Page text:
Inventory errors can occur for a variety of reasons and impact both the income statement and the balance sheet of the business.
Reasons for Inventory Errors
There are many reasons for and types of inventory errors including the following:
- Physical inventory was miscounted
- Costs were incorrectly assigned to inventory
- Incorrect identification of inventory items
- Inventory in transit not dealt with incorrectly
- Consignment inventory incorrectly dealt with
- Incorrect cut-off procedures followed during the inventory count
Inventory Errors Example
Suppose a new business starts with zero beginning inventory and makes purchases of 8,000 during year 1. An inventory count at the end of the year indicates that the ending inventory is 5,000. During year 2, the business makes further purchases of 6,000, and the inventory count at the end of year 2 shows an ending inventory of 4,000.
The calculation of cost of sales for each year is summarized in the following table.
|Year 1||Year 2|
|Cost of sales||3,000||7,000|
Suppose now that the inventory count at the end of year 1 was incorrectly recorded as 5,800 instead of the correct amount of 5,000. The recalculation of cost of sales including the inventory error is now summarized as follows:
|Year 1||Year 2|
|Cost of sales||2,200||7,800|
The overstatement of the ending inventory of 800 (5,800-5,000), resulted in the cost of sales being understated by 800 (3,000-2,200), and therefore the net income of the business being overstated by 800.
Inventory Errors Affect Two Accounting Periods
The ending inventory of an accounting period will always become the beginning inventory of the following accounting period. For this reason inventory errors will always affect two accounting periods.
It can be seen from the tables above that the overstatement of the ending inventory of year 1 becomes an overstatement of the beginning inventory of year 2. As a result of this, the cost of sales (COS) for year 2 is overstated by 800 (7,800-7,000), and the net income for year 2 is therefore understated by 800.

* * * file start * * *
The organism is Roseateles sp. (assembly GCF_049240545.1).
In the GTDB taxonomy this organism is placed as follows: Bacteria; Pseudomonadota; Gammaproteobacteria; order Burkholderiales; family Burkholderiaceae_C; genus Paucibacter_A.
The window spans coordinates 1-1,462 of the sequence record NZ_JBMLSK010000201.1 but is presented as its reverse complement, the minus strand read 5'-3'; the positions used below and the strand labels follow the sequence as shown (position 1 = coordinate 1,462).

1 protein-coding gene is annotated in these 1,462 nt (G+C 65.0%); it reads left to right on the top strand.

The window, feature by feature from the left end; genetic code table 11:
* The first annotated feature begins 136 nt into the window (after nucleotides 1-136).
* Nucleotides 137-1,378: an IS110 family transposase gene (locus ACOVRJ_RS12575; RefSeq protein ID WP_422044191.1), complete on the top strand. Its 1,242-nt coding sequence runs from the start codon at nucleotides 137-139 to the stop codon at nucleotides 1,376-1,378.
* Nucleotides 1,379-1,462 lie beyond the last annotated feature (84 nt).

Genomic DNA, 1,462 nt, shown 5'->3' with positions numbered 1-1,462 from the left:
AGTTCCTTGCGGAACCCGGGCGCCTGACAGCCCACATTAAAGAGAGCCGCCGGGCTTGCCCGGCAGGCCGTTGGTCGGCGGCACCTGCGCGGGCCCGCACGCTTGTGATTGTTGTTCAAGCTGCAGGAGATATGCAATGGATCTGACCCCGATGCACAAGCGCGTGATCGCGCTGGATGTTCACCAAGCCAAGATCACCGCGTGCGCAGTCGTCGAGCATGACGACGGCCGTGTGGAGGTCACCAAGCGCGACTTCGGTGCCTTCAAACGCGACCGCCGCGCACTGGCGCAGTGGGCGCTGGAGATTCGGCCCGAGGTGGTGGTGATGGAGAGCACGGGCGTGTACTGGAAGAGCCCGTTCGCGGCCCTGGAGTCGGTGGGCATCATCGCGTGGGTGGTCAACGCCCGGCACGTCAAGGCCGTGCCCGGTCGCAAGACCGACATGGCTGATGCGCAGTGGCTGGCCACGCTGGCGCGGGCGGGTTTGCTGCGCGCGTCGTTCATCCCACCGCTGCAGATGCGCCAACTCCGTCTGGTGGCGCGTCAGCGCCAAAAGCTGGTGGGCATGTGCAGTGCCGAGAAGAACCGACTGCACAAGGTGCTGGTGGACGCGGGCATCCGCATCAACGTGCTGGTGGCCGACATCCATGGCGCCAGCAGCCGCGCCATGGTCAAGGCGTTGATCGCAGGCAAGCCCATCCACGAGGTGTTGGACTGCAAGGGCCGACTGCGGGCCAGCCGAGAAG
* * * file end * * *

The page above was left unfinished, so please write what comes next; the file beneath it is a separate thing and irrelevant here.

It is important to understand that when the two periods are combined the inventory errors have no effect as the same error which resulted in an understatement in cost of sales in year 1 also results in an overstatement in cost of sales in year 2. This is summarized in the table below.
|Year 1||Year 2||Total|
|Year 1||Year 2||Total|
In each case, the combined cost of sales for the two years is the same at 10,000 and the effect on net income is zero.
Effect on Operating Cash Flow
As the starting point in the calculation of operating cash flow is net income, it may seem odd that the operating cash flow of the business is not impacted by inventory errors.
In the above example, for year 1, the overstatement of inventory resulted in an overstatement of net income of 800, which should in turn result in an overstatement of the operating cash flow by a similar amount.
However, the error also resulted in an overstatement of the balance sheet ending inventory, this in turn caused the inventory movement for the period to be overstated. Since this movement forms part of the working capital movement used in the calculation of operating cash flow, it compensates for the effect of the change in net income, resulting in no change in the operating cash flow itself.
|Change in net income||800|
|Change in working capital movement||-800|
|Effect on operating cash flow||0|
Summary of Effects of Inventory Errors on Net Income
The impact on net income of an inventory error depends on whether the error is in the beginning or ending inventory. The effects are summarized in the table below.
It should be noted that the impact on net income is always in the opposite direction to the error in beginning inventory, and is always in the same direction as the error in ending inventory.
About the Author
Chartered accountant Michael Brown is the founder and CEO of Double Entry Bookkeeping. He has worked as an accountant and consultant for more than 25 years and has built financial models for all types of industries. He has been the CFO or controller of both small and medium sized companies and has run small businesses of his own. He has been a manager and an auditor with Deloitte, a big 4 accountancy firm, and holds a degree from Loughborough University.